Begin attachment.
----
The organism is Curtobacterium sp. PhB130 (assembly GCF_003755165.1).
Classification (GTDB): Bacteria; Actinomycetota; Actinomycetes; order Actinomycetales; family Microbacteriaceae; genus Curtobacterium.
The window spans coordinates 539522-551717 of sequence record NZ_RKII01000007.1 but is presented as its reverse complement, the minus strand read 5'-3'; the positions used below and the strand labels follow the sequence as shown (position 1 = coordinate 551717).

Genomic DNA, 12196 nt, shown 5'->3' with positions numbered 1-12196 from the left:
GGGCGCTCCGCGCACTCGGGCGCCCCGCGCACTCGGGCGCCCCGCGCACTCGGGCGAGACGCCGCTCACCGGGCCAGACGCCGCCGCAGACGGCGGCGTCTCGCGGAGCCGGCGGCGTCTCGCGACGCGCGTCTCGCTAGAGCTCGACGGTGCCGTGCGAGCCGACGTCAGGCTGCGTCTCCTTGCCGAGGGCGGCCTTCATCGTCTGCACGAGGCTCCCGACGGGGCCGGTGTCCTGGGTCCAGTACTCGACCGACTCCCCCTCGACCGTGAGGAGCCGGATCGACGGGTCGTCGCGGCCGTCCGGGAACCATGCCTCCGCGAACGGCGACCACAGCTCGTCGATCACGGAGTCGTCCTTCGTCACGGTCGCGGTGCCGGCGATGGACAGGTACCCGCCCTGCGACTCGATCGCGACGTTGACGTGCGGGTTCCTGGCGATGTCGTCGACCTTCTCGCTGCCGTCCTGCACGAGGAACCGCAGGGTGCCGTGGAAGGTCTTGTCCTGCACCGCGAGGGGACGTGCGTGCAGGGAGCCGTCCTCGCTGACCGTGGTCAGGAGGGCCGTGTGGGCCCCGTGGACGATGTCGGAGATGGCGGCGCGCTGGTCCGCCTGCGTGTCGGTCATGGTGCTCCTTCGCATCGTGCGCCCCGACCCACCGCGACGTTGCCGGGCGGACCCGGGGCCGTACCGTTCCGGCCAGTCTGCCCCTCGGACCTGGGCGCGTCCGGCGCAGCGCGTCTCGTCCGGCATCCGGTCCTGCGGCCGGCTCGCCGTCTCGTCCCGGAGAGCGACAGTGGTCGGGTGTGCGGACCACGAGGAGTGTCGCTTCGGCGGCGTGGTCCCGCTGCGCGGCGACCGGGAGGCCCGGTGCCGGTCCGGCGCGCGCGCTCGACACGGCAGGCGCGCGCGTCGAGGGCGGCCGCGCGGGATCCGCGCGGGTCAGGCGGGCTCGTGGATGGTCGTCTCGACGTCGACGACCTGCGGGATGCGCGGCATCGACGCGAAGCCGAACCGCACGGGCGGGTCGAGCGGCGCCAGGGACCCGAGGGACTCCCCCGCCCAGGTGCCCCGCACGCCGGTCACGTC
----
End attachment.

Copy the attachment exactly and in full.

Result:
The organism is Curtobacterium sp. PhB130 (assembly GCF_003755165.1).
Classification (GTDB): Bacteria; Actinomycetota; Actinomycetes; order Actinomycetales; family Microbacteriaceae; genus Curtobacterium.
The window spans coordinates 539522-551717 of sequence record NZ_RKII01000007.1 but is presented as its reverse complement, the minus strand read 5'-3'; the positions used below and the strand labels follow the sequence as shown (position 1 = coordinate 551717).

Genomic DNA, 12196 nt, shown 5'->3' with positions numbered 1-12196 from the left:
GGGCGCTCCGCGCACTCGGGCGCCCCGCGCACTCGGGCGCCCCGCGCACTCGGGCGAGACGCCGCTCACCGGGCCAGACGCCGCCGCAGACGGCGGCGTCTCGCGGAGCCGGCGGCGTCTCGCGACGCGCGTCTCGCTAGAGCTCGACGGTGCCGTGCGAGCCGACGTCAGGCTGCGTCTCCTTGCCGAGGGCGGCCTTCATCGTCTGCACGAGGCTCCCGACGGGGCCGGTGTCCTGGGTCCAGTACTCGACCGACTCCCCCTCGACCGTGAGGAGCCGGATCGACGGGTCGTCGCGGCCGTCCGGGAACCATGCCTCCGCGAACGGCGACCACAGCTCGTCGATCACGGAGTCGTCCTTCGTCACGGTCGCGGTGCCGGCGATGGACAGGTACCCGCCCTGCGACTCGATCGCGACGTTGACGTGCGGGTTCCTGGCGATGTCGTCGACCTTCTCGCTGCCGTCCTGCACGAGGAACCGCAGGGTGCCGTGGAAGGTCTTGTCCTGCACCGCGAGGGGACGTGCGTGCAGGGAGCCGTCCTCGCTGACCGTGGTCAGGAGGGCCGTGTGGGCCCCGTGGACGATGTCGGAGATGGCGGCGCGCTGGTCCGCCTGCGTGTCGGTCATGGTGCTCCTTCGCATCGTGCGCCCCGACCCACCGCGACGTTGCCGGGCGGACCCGGGGCCGTACCGTTCCGGCCAGTCTGCCCCTCGGACCTGGGCGCGTCCGGCGCAGCGCGTCTCGTCCGGCATCCGGTCCTGCGGCCGGCTCGCCGTCTCGTCCCGGAGAGCGACAGTGGTCGGGTGTGCGGACCACGAGGAGTGTCGCTTCGGCGGCGTGGTCCCGCTGCGCGGCGACCGGGAGGCCCGGTGCCGGTCCGGCGCGCGCGCTCGACACGGCAGGCGCGCGCGTCGAGGGCGGCCGCGCGGGATCCGCGCGGGTCAGGCGGGCTCGTGGATGGTCGTCTCGACGTCGACGACCTGCGGGATGCGCGGCATCGACGCGAAGCCGAACCGCACGGGCGGGTCGAGCGGCGCCAGGGACCCGAGGGACTCCCCCGCCCAGGTGCCCCGCACGCCGGTCACGTC